By Ashley Rader
The pictures were similar.
Certainly the setting was the same – the Alamo.
Yes, the uniforms were different, but there was a familiar look to the two servicemen.
While Bobby Lyons was in basic training at San Antonio, Texas, after joining the Air Force in 1964, he had his picture taken in front of the landmark.
Nothing unusual about that.
“I sent the picture home to Momma and she told me she had the same one of my daddy in pretty much the same place,” Lyons said during an interview with the STAR. “That was interesting to me. I had no idea that picture existed.”
Lyons’ father, Robert Lyons Sr., served in the Army Air Corps in World War II, and while in the service attended a training session in San Antonio.
He, too, visited the Alamo to have his picture made.
“There were probably 18 or 19 years between them,” the younger Lyons said. “I had no idea he had ever been there. To me, that was one of the neatest things.”
Bobby Lyons and three of his friends had joined the Air Force on Aug. 2, 1964, shortly after graduating from Elizabethton High School, and served four years working security at missile sites in Kansas.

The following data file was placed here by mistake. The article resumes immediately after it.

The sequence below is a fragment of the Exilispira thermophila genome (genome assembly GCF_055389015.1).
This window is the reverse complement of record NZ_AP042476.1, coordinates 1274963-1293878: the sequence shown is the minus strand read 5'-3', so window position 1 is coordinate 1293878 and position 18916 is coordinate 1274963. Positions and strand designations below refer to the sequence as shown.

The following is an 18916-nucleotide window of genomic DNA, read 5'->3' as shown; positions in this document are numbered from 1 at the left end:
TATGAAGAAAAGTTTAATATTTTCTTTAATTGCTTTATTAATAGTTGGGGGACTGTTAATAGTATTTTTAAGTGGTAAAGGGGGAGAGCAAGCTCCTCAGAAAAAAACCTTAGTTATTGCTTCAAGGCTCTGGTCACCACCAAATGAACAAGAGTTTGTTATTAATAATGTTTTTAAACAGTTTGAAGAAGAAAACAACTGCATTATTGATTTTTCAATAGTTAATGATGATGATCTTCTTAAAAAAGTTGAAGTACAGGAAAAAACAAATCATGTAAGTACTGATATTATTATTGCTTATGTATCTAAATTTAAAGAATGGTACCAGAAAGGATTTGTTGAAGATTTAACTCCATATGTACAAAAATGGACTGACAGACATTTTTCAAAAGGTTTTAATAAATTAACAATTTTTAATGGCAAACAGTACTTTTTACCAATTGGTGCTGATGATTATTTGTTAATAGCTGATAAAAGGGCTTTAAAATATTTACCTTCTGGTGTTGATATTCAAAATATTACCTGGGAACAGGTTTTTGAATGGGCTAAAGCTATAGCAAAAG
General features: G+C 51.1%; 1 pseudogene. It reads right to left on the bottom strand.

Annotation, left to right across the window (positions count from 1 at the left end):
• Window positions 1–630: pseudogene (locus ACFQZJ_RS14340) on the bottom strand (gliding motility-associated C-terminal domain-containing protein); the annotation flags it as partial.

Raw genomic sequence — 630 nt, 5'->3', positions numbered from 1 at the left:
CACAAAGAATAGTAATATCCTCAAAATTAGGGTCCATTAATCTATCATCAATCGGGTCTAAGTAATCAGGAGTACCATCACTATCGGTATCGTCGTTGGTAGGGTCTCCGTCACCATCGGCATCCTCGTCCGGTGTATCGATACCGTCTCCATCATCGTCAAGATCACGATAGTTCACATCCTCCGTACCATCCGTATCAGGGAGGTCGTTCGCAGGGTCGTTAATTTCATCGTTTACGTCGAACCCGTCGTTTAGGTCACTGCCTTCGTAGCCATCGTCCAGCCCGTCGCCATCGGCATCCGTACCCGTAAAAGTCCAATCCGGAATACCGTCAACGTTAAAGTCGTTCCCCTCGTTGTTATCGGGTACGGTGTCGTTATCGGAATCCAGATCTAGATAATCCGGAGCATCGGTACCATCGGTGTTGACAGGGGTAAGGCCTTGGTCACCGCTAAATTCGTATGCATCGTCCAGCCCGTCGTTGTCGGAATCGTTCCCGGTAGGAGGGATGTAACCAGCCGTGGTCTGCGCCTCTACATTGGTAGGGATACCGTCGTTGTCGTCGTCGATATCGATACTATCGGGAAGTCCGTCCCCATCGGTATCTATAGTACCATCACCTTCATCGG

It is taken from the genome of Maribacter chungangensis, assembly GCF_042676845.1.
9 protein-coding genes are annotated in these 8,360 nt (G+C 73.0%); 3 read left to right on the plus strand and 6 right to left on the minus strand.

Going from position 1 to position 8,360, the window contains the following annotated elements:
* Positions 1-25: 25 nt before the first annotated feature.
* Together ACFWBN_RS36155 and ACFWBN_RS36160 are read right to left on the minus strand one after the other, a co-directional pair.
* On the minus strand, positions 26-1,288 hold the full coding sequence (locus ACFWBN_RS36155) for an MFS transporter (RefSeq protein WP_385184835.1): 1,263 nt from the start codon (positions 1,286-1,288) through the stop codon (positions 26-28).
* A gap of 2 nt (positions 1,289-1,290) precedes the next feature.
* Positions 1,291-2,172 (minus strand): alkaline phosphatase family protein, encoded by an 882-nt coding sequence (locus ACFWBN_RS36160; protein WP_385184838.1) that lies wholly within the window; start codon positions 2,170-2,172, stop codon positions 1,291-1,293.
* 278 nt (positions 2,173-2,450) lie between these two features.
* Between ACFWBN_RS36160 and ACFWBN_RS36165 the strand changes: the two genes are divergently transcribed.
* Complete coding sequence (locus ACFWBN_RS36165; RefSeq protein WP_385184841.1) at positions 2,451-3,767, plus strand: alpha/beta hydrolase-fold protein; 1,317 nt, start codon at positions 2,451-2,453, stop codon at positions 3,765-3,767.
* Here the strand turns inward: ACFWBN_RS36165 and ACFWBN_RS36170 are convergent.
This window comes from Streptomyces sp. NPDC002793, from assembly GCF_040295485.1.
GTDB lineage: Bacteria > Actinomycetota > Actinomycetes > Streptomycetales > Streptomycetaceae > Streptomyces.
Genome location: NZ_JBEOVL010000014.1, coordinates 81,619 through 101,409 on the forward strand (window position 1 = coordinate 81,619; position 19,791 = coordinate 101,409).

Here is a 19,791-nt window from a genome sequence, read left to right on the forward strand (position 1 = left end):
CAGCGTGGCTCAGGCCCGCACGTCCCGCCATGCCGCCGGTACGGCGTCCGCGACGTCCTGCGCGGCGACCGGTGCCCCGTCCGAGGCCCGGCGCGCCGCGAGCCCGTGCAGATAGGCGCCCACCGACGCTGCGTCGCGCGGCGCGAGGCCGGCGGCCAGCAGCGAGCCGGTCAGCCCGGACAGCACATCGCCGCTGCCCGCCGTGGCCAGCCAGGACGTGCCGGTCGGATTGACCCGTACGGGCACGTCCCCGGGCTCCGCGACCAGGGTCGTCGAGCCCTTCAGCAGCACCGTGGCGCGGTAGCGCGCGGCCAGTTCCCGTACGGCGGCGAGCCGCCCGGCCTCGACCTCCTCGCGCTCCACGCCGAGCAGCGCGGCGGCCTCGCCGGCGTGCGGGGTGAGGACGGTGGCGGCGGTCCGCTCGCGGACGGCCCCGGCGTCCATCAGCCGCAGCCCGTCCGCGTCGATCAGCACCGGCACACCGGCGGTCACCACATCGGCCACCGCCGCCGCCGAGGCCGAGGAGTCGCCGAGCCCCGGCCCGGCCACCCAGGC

Lyons and high school friends Donnie Hathaway, Joe Coleman and Cloe Nave attended basic training in San Antonio together but were separated and sent to different assignments after that.
“We just kind of agreed on the Air Force,” Lyons said. “We went to school together, graduated together and decided to go to the military together.”
Lyons was assigned to the Strategic Air Command and was stationed in Wichita, Kan. on a Tactical Air Command base. Lyons said the base oversaw the use of the Titan II missile that was stored in 18 different missile sites around the area.
Lyons worked security for the four years he was in the Air Force: the first two years on patrol and checking people into the missile sites; the last two years of his assignment he was team leader on the “roving patrol.”